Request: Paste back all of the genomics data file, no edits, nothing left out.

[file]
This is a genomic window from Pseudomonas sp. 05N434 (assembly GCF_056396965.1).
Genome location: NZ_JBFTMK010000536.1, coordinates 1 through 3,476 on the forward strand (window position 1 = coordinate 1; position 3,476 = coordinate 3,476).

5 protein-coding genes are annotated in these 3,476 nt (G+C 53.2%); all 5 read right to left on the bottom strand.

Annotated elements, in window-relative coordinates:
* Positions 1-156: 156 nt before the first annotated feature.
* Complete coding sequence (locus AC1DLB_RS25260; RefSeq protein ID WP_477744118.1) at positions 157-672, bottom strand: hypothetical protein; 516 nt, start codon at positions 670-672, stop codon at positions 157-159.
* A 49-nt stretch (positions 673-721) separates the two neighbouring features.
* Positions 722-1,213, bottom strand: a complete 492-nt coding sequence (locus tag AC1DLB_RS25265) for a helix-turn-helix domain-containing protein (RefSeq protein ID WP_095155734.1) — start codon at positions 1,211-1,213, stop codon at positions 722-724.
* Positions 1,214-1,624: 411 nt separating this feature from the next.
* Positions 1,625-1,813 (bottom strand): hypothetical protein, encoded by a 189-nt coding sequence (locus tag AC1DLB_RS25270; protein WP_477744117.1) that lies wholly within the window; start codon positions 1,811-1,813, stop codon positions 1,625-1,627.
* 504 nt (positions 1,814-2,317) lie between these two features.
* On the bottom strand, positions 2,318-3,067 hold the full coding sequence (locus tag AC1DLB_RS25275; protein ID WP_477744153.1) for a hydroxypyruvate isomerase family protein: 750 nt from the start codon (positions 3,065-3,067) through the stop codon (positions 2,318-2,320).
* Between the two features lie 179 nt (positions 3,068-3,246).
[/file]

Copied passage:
This is a genomic window from Pseudomonas sp. 05N434 (assembly GCF_056396965.1).
Genome location: NZ_JBFTMK010000536.1, coordinates 1 through 3,476 on the forward strand (window position 1 = coordinate 1; position 3,476 = coordinate 3,476).

5 protein-coding genes are annotated in these 3,476 nt (G+C 53.2%); all 5 read right to left on the bottom strand.

Annotated elements, in window-relative coordinates:
* Positions 1-156: 156 nt before the first annotated feature.
* Complete coding sequence (locus AC1DLB_RS25260; RefSeq protein ID WP_477744118.1) at positions 157-672, bottom strand: hypothetical protein; 516 nt, start codon at positions 670-672, stop codon at positions 157-159.
* A 49-nt stretch (positions 673-721) separates the two neighbouring features.
* Positions 722-1,213, bottom strand: a complete 492-nt coding sequence (locus tag AC1DLB_RS25265) for a helix-turn-helix domain-containing protein (RefSeq protein ID WP_095155734.1) — start codon at positions 1,211-1,213, stop codon at positions 722-724.
* Positions 1,214-1,624: 411 nt separating this feature from the next.
* Positions 1,625-1,813 (bottom strand): hypothetical protein, encoded by a 189-nt coding sequence (locus tag AC1DLB_RS25270; protein WP_477744117.1) that lies wholly within the window; start codon positions 1,811-1,813, stop codon positions 1,625-1,627.
* 504 nt (positions 1,814-2,317) lie between these two features.
* On the bottom strand, positions 2,318-3,067 hold the full coding sequence (locus tag AC1DLB_RS25275; protein ID WP_477744153.1) for a hydroxypyruvate isomerase family protein: 750 nt from the start codon (positions 3,065-3,067) through the stop codon (positions 2,318-2,320).
* Between the two features lie 179 nt (positions 3,068-3,246).